What about forgiveness of sins? Does man have to repent or can he simply receive the sacrament of baptism, penance, or extreme unction? Many Protestants would say that the Catholic Church teaches that one must simply receive the sacraments and that one’s will to repent is not important, or at the very least, not essential. But St. Thomas says, “there is no remission of sins, even in Baptism, without an actual change of the will, which is the effect of Penance.”3 Repentance is essential to forgiveness. The sacraments do not forgive one’s sin in spite of one’s impenitence; that is impossible. Furthermore, properly speaking, forgiveness of sins is an effect of penance as a virtue. That is, forgiveness of sins is a proper result of a man repenting of his sins. The grace is conferred by penance as a sacrament, but its proper cause is the virtue of penance.4
According to St. Thomas, ‘“the power of the sacraments which is ordained unto the remission of sins is derived principally from faith in Christ’s Passion.”5 And he goes on to say:
No sin can be forgiven save by the power of Christ’s Passion: hence the Apostle says that “without shedding of blood there is no remission.”6 Consequently no movement of the human will suffices for the remission of sin, unless there be faith in Christ’s Passion, and the purpose of participating in it, either by receiving Baptism, or by submitting to the keys of the Church. Therefore when an adult approaches Baptism, he does indeed receive the forgiveness of all his sins through his purpose of being baptized, but more perfectly through the actual reception of Baptism.7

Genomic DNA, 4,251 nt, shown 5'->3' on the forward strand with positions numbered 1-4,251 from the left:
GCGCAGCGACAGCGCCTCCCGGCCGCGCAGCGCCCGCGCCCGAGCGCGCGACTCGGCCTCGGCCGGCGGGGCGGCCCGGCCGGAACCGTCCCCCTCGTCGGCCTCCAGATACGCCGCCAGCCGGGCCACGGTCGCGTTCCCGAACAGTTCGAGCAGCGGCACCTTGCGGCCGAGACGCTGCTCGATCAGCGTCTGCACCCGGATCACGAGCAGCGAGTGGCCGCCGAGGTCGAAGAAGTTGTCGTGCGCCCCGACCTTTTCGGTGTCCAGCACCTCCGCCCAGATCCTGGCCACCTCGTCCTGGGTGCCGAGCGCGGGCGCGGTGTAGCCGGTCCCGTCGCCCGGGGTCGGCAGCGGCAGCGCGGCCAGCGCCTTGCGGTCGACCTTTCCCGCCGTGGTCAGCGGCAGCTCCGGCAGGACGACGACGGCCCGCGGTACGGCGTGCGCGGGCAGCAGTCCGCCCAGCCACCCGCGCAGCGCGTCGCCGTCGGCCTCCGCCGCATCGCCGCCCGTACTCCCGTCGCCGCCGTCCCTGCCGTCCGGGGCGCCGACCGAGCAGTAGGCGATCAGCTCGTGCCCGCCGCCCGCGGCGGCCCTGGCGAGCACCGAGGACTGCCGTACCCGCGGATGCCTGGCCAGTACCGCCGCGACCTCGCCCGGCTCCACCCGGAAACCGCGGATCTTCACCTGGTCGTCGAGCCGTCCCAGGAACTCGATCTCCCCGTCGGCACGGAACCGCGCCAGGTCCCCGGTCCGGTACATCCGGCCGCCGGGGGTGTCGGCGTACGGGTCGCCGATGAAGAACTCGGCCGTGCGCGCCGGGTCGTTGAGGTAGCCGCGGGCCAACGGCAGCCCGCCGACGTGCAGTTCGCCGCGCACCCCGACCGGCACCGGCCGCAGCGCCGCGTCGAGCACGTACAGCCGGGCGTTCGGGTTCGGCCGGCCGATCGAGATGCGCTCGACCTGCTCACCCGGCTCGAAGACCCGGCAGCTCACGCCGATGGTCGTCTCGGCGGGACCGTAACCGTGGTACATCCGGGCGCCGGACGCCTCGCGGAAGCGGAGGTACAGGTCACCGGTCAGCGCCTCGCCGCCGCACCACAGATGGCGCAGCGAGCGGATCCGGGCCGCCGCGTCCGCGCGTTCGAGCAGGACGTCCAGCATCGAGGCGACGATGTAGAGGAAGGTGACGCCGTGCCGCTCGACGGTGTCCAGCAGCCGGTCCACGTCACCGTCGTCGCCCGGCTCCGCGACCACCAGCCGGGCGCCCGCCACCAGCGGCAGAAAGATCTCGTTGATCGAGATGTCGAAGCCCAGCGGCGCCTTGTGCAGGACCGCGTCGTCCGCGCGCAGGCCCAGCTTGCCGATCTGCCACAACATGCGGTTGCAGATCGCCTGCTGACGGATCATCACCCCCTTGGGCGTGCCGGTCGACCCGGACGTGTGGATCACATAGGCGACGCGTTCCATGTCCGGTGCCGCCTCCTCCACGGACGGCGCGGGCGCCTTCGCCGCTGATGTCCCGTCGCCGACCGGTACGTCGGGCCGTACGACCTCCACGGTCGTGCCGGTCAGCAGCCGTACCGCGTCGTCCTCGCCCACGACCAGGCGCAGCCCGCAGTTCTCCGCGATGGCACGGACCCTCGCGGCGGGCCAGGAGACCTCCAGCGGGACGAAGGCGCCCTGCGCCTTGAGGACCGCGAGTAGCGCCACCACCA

We have seen that according to Catholic doctrine, repentance is necessary for forgiveness of sins and that man may freely reject the graces offered to him in the sacrament. As stated above, faith is also necessary. St. Thomas also says that, “she [the Church] does not intend to give Baptism save to those who have right faith, without which there is no remission of sins.”8 Thus faith, repentance, and assent are all necessary components of receiving sacramental grace.9 As with other issues of contention, the sandy ground on which the Protestant objection was built washes away once we examine the authentic Catholic doctrine.
St. Thomas Aquinas, pray for us that we might be able to better understand the mysteries of the sacraments and more so that we would often avail ourselves to them and be found worthy recipients of the grace that they confer unto salvation. Amen.
- St. Thomas Aquinas, Summa Theologica 3.62.4 [↩]
- Ibid., 3.69.9 [↩]
- Ibid., 3.86.2 [↩]
- Ibid., 3.86.6 [↩]
- Ibid., 3.62.5 [↩]
- Hebrews 9:22 [↩]
- Ibid., 3.69.1 [↩]
- Ibid., 3.68.8 [↩]
- This applies even to children because these things which they are not able to produce are produced by the Church. Thus in child baptism, the Church believes, wills, and repents on his behalf. [↩]